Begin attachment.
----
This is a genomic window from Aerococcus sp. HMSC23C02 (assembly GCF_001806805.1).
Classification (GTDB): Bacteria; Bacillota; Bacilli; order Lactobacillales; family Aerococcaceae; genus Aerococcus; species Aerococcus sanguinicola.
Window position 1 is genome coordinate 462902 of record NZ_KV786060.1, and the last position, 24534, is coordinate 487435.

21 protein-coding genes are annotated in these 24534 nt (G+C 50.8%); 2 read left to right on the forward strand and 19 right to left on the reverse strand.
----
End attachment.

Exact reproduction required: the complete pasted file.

This is a genomic window from Aerococcus sp. HMSC23C02 (assembly GCF_001806805.1).
Classification (GTDB): Bacteria; Bacillota; Bacilli; order Lactobacillales; family Aerococcaceae; genus Aerococcus; species Aerococcus sanguinicola.
Window position 1 is genome coordinate 462902 of record NZ_KV786060.1, and the last position, 24534, is coordinate 487435.

21 protein-coding genes are annotated in these 24534 nt (G+C 50.8%); 2 read left to right on the forward strand and 19 right to left on the reverse strand.